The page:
Artur Gold & Jerzy Petersburski orchestra, Warsaw, ca. 1930

Jerzy Petersburski, a composer and pianist, belonged to a Polish Jewish clan with a telling surname, the Melodists. His 1928 "Tango Milonga", a dream of the faraway Argentina, has become an international hit in the West, but his best remembered tango in Poland and Russia is "To ostatnia niedziela" ("This is the Last Sunday"), a song of separation and the end of love. The 1939 military defeat of Poland sent Petersburski on an escape route East to Białystok, where he was enlisted into the Soviet Belorussian State Jazz Ensemble. There, he composed Poland's favorite waltz, "Blekitna Chusteczka" ("Blue Handkerchief") which has become even more deeply ingrained in Russian conscience with the folk lyrics as the song of the heartbreak of the War. 
Mieczysław Fogg
(from Sophisti ezine)
But Petersburski didn't stay with the Belorussian band long. His short stint with the Polish Air Force in the opening weeks of WWII earned him a right to enroll in the Polish Corps of General Anders in 1941, and thus an escape ticket from the Soviet Union. After travels across the Middle East and Latin America, Jerzy Petersburski finally made it to Buenos Aires in 1948. There, he built a career of a prominent radio and theater musician but didn't compete with the Argentines on the turf of tango again. Petersbursky's life had a happy ending of sorts - he finally returned to Warsaw in the late 1960s, remarried, and died peacefully at the age of 84.

Mieczysław Fogg's life story is amazing and inspiring - his voice helped to propel the 1928 "Tango Milonga" to world fame, and he was still touring with concerts in the post-totalitarian times right until his death in 1990! He fought with the Polish Resistance, he sang at the barricades of the Warsaw Uprising, he has become Righteous among the Nations for saving a Jewish family from the death camps, and he has been repeatedly voted the best radio singer both before WWII and during the People's Republic times.
63. Jerzy Petersburski - Mieczysław Fogg "To ostatnia niedziela" 1936 3:19
Eddie Rosner soon after his return from Gulag labor camps. Having lost his teeth to scurvy,
he had to re-learn to play trumpet with dentures. 1955.
We are just one day away from the birthday of Eddie Rosner, another titan of Polish and Russian music who has already been featured on this blog exactly a year ago. Born May 26 1910 to the Jewish parents from Poland in Berlin, Adolf Rosner has become the top German jazz trumpet player, before the rise of the Nazism forced him to reinvent himself as Eddie, a Polish jazz star. And then the war made him the leader of the Belorussian State Jazz Ensemble, really a collection of Polish Jewish musical talents who all managed to escape the advancing Wehrmacht to Białystok / Belostok just as the Soviets took the city in their short-lived land grab of "Western Belorussia". Five wartime years later, the Germans were finally being pushed back from Belorussia, and Rosner's band saw the limelight at last. They were assigned a star Russian jazz singer, Georgy Vinogradov, because all the musicians spoke too heavily accented Russian to make the authorities happy. Georgy Vinogradov already recorded Russian tango super-hits such as "Schast'ye moyo" with Efim Rosenfeld's band. Eddie and Georgy made only of handful of records together but they really enjoyed their chance encounter and its fruit. In 1946 Eddie Rosner has been jailed for an attempt to return to Poland, and spent 7 years in the dreaded Subarctic labor camps of Magadan. After Stalin's death Rosner rebuilt his jazz trumpet star career - only to be blacklisted because of his Jewish roots. He never saw Poland again. Only in the mid-1970s the authorities allowed the sick and dying musician to return to his hometown. He died in Berlin in 1976.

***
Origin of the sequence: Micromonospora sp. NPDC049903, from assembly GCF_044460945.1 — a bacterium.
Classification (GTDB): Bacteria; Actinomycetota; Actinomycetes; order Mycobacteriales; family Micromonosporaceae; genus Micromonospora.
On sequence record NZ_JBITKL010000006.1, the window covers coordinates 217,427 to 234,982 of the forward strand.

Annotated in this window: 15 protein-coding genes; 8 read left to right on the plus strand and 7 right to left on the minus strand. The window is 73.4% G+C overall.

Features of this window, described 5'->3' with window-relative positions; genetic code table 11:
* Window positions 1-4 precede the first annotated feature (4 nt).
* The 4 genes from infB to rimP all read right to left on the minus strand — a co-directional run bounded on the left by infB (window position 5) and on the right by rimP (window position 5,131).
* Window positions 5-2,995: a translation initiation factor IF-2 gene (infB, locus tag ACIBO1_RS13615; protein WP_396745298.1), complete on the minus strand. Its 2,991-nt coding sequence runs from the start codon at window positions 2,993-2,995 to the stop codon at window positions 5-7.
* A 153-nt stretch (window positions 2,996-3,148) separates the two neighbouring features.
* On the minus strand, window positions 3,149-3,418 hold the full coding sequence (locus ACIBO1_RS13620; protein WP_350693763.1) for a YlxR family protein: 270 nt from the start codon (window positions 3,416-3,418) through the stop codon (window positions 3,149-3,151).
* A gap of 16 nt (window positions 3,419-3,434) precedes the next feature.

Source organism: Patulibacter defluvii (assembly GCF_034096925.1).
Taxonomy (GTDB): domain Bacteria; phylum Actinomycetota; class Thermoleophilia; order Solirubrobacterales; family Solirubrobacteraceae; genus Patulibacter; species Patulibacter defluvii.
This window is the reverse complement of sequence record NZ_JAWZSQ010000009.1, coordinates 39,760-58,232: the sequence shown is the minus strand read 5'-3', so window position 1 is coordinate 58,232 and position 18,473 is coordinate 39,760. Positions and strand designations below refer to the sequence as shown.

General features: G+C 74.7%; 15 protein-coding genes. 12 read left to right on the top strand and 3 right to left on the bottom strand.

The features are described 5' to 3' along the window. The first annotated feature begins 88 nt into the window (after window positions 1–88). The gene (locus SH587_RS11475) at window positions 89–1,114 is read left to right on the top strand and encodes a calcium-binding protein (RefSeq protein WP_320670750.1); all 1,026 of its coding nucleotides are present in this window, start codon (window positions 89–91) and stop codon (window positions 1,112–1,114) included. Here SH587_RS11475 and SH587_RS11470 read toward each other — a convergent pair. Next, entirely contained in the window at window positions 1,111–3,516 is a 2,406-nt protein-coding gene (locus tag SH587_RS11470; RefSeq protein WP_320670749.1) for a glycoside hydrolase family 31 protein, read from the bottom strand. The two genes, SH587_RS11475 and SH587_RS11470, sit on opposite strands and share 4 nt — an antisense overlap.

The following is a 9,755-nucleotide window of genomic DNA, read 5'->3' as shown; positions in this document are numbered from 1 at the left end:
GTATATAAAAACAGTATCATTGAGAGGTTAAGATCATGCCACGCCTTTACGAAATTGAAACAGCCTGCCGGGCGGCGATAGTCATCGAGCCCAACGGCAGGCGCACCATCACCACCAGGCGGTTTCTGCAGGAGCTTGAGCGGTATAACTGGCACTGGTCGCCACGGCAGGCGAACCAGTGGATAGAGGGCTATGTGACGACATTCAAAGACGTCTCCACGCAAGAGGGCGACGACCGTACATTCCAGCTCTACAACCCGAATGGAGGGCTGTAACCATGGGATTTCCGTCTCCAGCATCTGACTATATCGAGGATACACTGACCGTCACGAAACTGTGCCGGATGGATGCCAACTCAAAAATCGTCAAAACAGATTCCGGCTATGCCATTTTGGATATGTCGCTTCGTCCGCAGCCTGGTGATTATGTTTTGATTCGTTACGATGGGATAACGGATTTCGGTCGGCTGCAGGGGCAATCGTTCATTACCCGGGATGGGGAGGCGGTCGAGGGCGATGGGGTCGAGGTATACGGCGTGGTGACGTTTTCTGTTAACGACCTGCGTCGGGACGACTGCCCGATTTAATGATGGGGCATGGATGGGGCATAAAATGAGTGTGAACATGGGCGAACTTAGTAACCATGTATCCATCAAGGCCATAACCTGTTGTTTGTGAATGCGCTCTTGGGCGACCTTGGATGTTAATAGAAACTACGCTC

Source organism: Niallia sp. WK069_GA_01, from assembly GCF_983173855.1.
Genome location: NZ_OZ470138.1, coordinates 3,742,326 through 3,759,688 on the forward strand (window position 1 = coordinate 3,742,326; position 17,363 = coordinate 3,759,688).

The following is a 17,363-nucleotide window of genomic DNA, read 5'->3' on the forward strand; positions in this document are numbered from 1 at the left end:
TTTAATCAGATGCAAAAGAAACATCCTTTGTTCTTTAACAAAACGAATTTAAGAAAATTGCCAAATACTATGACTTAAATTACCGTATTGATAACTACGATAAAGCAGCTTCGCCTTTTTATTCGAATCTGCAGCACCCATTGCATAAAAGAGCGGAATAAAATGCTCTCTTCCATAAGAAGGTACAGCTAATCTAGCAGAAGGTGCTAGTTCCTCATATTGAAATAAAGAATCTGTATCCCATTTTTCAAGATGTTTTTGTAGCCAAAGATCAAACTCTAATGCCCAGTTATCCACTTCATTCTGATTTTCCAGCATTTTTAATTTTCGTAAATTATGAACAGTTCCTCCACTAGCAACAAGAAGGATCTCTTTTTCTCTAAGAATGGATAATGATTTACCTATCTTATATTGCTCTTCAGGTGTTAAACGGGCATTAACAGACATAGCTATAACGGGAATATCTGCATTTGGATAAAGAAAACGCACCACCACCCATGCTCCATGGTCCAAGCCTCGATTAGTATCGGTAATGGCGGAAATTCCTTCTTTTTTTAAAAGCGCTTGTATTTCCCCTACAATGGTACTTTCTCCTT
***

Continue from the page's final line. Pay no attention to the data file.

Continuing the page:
64. Eddie Rosner - Georgy Vinogradov "Zachem (Why)" 1944 3:11
A memorial plaque at the King of Tango's Riga home has been unveiled in 2013
"Dark Eyes" is the first and perhaps most famous tango of Oscar Strok, the future King of Russian Tango, composed in 1928 and alluding to the same classic Russian Gypsy romance as Canaro's "Ojos Negros" which I just wrote about 3 tandas earlier. Oscar Strok (1893-1975) was born to a Latgalian family of small-town Jewish Klezmer musicians, and composed popular Klezmer pieces himself, played piano in movie theaters, accompanied for visiting vocalists... A hot romance with a Frenchwoman led him to Paris in the mid-1920s, and exposed him to the music of tango. The sorrow of the end of his Parisian love flowed into the score and the lyrics of "Dark Eyes". Having returned to Latvia and to financial ruin, Strok composed his next tango ... in debtor's jail, it was called just like that, "The Debtor". But later in the 1930s, Oscar Strok won a tremendous success as a composer of 300 tangos and a band director, and earned the nickname "The King of Tango". The lightning advance of the Nazi troops led to the fall of Riga in just two weeks of war, and most of Strok's orchestra musicians couldn't escape in time, and perished in the Holocaust. By sheer luck, Oscar escaped, and composed and performed many patriotic pieces during WWII. But after the war, the "corrupt" tango was banned by Stalin's regime, and its composer, blacklisted and banished from the musician's guild. Oscar Strok has been forced to earn living as a regular piano teacher. Only at his funeral, the band dared to play his banned tangos in public.
I already mentioned that Strok's "Dark Eyes" has also been interpreted by an Argentine tango orchestra decades later (Florindo Sassone, 1968) 

Before Leschenko became famous as a singer, he
was a professional folk and exotic dancer